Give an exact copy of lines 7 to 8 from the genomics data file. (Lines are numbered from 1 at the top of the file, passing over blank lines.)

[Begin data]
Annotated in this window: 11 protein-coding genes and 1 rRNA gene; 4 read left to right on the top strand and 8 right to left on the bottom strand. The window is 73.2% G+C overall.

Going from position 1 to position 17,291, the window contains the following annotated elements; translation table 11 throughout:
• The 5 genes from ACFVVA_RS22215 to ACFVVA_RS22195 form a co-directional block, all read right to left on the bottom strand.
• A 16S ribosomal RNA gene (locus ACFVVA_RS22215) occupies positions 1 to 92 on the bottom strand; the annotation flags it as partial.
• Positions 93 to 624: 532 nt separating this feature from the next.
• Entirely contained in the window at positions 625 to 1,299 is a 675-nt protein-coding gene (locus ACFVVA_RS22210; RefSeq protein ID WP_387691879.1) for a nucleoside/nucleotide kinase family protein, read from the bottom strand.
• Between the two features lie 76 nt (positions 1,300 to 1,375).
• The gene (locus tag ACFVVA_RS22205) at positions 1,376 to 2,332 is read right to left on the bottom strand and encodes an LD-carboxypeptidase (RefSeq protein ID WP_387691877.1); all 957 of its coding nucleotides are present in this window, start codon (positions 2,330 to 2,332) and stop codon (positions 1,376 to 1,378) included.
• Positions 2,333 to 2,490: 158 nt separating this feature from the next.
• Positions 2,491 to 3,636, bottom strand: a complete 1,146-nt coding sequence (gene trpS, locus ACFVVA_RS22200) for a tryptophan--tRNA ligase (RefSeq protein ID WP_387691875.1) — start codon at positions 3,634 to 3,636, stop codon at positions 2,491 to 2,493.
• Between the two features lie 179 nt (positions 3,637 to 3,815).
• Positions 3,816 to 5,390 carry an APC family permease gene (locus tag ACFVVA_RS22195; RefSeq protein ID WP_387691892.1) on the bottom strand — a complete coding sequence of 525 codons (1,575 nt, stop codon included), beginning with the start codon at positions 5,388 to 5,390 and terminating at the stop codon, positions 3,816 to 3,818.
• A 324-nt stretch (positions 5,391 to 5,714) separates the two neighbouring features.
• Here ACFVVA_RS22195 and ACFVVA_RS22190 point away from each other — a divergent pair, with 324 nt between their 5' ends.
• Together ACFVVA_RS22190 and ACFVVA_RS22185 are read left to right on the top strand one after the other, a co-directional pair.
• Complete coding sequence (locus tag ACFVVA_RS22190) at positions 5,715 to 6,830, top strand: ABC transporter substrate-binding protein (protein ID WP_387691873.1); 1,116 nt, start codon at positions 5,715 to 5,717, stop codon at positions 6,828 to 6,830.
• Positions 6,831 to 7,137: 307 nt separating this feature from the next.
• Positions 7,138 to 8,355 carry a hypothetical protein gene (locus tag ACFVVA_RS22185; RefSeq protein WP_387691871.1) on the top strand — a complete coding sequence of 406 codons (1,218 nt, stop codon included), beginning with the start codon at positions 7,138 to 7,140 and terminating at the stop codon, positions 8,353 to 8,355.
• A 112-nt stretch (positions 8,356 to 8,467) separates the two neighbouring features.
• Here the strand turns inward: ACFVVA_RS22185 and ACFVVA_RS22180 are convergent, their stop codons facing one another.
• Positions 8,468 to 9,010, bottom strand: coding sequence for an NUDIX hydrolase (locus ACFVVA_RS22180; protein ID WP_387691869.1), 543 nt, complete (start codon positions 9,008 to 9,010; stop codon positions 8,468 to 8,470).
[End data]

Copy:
• Between the two features lie 76 nt (positions 1,300 to 1,375).
• The gene (locus tag ACFVVA_RS22205) at positions 1,376 to 2,332 is read right to left on the bottom strand and encodes an LD-carboxypeptidase (RefSeq protein ID WP_387691877.1); all 957 of its coding nucleotides are present in this window, start codon (positions 2,330 to 2,332) and stop codon (positions 1,376 to 1,378) included.